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Acute endocrine presentations in general practice

Endocrine immune-related adverse events

VENESSA H. TSANG, Bernard Champion
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How would you interpret the cortisol level?
Answer: In a patient who has been on ICIs, particularly with CTLA-4 monotherapy or combination therapy, the diagnosis of hypophysitis should be strongly suspected, especially with the presence of symptoms. 

Other diagnoses to consider include physiological low cortisol levels in the afternoon and overnight, use of exogenous steroids and adrenal disease. Cortisol release has a circadian rhythm, with highest levels in the pre-dawn time and lowest at midnight. Sampling in the afternoon and evening will yield a lower result. It is also important to bear in mind cortisol levels at different laboratories may have different reference ranges depending on the methods used. 

Exogenous steroids are commonly used for patients with malignancy, including dexamethasone, which would cause a low cortisol level due to suppression of the hypothalamic-pituitary-adrenal axis. It is also important to exclude the use of inhaled corticosteroids and topical glucocorticoids (including eye drops) as causes of falsely low cortisol levels, although these medications do not universally cause completely suppressed cortisol levels.


Adrenal diseases can include bilateral adrenal haemorrhage, bilateral metastases or ICI-related hypoadrenalism, although this has rarely been reported. Adrenal disease causing hypoadrenalism would be associated with an elevated ACTH level, which is not present in Jack’s case.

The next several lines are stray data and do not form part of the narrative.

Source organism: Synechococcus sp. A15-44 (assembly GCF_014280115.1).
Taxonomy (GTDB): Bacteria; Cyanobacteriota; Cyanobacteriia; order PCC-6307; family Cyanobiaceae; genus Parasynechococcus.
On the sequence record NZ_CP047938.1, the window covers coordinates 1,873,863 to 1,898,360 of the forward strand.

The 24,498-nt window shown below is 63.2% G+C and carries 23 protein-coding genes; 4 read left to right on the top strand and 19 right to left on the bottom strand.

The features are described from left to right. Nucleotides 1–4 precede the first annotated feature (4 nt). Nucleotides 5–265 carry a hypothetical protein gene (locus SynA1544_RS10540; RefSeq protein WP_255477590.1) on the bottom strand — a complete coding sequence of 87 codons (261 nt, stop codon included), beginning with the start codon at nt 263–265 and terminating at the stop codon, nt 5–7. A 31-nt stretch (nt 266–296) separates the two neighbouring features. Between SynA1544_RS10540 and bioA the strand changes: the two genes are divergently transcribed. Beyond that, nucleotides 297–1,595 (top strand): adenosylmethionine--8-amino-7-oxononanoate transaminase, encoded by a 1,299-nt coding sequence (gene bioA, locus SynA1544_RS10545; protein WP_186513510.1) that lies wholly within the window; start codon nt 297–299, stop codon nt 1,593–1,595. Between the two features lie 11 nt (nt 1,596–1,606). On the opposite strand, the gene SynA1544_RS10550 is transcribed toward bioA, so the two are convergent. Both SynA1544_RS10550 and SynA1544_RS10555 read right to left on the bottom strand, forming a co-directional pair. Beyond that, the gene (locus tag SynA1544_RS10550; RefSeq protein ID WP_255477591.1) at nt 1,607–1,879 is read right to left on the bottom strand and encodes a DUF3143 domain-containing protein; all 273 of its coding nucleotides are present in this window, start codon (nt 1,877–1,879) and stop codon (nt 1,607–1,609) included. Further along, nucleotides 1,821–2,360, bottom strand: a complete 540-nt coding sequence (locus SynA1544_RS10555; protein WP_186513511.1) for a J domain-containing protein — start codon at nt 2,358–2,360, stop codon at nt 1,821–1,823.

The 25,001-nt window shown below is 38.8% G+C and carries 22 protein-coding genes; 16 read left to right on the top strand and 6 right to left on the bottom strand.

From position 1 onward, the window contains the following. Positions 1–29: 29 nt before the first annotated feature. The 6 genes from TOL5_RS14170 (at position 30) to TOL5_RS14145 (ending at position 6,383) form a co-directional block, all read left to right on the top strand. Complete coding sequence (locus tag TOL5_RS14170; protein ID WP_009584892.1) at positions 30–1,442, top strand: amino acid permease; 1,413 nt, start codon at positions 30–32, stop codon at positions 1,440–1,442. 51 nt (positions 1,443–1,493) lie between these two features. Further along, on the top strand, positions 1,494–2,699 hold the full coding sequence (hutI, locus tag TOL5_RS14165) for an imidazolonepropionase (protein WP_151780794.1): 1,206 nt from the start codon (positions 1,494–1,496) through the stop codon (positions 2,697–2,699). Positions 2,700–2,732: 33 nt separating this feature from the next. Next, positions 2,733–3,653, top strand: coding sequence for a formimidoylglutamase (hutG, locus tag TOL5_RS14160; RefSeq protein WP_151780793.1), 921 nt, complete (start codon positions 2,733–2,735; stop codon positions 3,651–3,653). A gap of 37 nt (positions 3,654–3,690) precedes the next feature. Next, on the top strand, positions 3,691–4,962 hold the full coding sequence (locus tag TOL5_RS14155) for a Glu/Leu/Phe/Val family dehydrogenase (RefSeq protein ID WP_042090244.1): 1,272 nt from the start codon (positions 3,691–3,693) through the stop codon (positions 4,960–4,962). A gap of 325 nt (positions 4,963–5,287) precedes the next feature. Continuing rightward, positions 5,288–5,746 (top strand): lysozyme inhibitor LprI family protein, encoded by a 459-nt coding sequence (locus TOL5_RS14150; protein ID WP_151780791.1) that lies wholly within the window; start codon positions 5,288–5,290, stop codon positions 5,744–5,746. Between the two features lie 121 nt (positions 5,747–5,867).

How does hypophysitis present?
Answer: Patients often have nonspecific symptoms including headache, nausea, vomiting and abdominal pain. Onset is rapid, and patients can become unwell within days. Rarely do patients develop any neurological deficits (due likely to the rapidity of the inflammation of the pituitary). Hence patients would not often have visual field deficits, diplopia or decreased visual acuity. 


How will you manage Jack?
Answer: Once the diagnosis is suspected, the most important hormone to replace is glucocorticoids. The initial dose depends on the clinical state of the patient. Patients who are haemodynamically unstable require urgent parenteral glucocorticoids, hydrocortisone 50 to 100 mg three times daily. High-dose corticosteroids do not appear to prevent the  progression of hypophysitis to long-term hormonal replacement.9 Those who can tolerate oral intake and are stable but unwell (as Jack is) should have an oral stress dose of equivalent prednisone 25 to 50 mg daily. This dose can be gradually weaned over the ensuing two to three weeks depending on the clinical presentation. Earlier recognition of presentations of hypophysitis often prevents hospitalisation and management in the outpatient setting. However, if there is any doubt on the severity of Jack’s symptoms, it is important to involve his treating oncology team and local hospital emergency department.


Dr Tsang is Staff Specialist in the Department of Endocrinology at the Royal North Shore Hospital, Sydney; and Senior Lecturer in the Northern Clinical School, Faculty of Medicine and Health at The University of Sydney, Sydney, NSW. Associate Professor Champion is an Endocrinologist and Associate Professor in Medicine at Macquarie University; and Honorary Associate Professor at Nepean Clinical School, The University of Sydney, Sydney, NSW.